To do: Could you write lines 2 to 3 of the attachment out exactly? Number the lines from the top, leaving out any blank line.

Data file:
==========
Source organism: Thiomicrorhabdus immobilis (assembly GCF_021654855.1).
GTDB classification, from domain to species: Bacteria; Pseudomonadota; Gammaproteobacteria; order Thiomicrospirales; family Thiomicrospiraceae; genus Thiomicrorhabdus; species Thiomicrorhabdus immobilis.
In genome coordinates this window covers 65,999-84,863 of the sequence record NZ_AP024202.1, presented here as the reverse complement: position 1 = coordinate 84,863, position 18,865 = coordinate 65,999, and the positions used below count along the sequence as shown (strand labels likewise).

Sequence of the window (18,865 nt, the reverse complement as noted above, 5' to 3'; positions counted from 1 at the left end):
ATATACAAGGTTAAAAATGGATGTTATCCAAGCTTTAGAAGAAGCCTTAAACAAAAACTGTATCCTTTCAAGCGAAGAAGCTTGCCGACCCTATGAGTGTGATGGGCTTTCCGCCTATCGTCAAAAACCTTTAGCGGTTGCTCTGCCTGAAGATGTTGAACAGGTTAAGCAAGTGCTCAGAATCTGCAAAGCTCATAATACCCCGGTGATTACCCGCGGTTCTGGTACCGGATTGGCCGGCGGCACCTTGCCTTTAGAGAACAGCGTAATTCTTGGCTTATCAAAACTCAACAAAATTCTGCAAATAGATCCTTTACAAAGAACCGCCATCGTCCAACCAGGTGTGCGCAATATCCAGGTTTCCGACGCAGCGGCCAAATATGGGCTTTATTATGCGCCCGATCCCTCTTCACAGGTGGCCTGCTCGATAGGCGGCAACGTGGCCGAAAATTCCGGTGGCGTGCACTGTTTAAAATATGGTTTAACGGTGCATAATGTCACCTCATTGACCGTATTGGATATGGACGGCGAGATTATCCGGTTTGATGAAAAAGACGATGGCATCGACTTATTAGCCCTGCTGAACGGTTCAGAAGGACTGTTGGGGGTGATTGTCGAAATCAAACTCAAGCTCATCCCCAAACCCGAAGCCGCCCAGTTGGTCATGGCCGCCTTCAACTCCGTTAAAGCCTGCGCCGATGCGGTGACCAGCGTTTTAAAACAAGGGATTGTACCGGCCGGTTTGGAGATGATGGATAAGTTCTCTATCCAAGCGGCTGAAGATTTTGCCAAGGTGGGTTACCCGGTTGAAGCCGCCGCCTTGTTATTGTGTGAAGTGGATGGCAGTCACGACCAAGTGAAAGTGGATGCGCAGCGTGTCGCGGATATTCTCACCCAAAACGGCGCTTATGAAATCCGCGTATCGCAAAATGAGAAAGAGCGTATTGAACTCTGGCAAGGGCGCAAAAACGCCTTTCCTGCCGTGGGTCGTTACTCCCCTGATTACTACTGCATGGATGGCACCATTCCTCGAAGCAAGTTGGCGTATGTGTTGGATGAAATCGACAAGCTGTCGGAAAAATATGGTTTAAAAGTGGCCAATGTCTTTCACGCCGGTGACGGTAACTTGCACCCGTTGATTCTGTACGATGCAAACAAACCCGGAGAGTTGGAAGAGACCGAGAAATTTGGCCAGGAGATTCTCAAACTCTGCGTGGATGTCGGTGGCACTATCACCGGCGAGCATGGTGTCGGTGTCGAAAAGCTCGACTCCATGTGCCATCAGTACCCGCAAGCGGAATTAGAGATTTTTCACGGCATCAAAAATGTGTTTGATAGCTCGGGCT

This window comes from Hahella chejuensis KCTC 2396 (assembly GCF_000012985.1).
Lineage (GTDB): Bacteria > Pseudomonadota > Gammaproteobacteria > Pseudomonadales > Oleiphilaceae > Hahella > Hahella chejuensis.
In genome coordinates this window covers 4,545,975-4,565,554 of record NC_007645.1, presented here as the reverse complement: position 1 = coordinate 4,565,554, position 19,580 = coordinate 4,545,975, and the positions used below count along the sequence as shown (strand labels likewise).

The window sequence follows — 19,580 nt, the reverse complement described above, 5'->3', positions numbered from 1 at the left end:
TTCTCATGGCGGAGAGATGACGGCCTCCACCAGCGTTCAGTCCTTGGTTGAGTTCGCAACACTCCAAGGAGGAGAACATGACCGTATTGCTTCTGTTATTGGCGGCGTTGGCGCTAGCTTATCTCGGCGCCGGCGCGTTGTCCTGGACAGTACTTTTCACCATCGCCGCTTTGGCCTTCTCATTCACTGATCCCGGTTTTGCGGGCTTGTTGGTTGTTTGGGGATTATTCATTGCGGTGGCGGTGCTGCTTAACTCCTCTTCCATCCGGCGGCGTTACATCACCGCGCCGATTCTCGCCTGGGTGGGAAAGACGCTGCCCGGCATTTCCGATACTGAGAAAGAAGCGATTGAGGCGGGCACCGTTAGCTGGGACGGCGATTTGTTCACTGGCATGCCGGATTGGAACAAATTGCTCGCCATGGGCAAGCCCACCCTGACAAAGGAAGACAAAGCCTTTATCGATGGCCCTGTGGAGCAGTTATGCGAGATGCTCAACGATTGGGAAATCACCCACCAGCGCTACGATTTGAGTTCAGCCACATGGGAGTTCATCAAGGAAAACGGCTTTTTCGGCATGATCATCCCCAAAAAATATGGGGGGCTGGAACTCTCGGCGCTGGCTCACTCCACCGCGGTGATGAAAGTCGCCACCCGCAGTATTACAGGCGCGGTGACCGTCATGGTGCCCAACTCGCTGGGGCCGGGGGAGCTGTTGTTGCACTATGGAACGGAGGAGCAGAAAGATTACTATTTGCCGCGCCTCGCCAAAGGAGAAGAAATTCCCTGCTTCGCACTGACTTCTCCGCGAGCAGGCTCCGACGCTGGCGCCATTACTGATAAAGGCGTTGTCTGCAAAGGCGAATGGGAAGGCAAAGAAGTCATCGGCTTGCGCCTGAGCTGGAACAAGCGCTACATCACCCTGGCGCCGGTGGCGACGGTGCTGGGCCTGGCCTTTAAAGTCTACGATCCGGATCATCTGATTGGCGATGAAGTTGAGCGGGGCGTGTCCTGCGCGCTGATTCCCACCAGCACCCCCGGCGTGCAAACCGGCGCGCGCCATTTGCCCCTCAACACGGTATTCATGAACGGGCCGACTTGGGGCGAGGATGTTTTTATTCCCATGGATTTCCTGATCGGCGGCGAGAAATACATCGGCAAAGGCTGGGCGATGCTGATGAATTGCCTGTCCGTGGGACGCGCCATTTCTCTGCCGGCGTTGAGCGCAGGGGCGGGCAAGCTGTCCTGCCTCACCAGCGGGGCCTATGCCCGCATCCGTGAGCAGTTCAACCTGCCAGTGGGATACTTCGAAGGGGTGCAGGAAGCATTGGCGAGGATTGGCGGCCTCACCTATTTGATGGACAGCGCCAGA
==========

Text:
GTDB classification, from domain to species: Bacteria; Pseudomonadota; Gammaproteobacteria; order Thiomicrospirales; family Thiomicrospiraceae; genus Thiomicrorhabdus; species Thiomicrorhabdus immobilis.
In genome coordinates this window covers 65,999-84,863 of the sequence record NZ_AP024202.1, presented here as the reverse complement: position 1 = coordinate 84,863, position 18,865 = coordinate 65,999, and the positions used below count along the sequence as shown (strand labels likewise).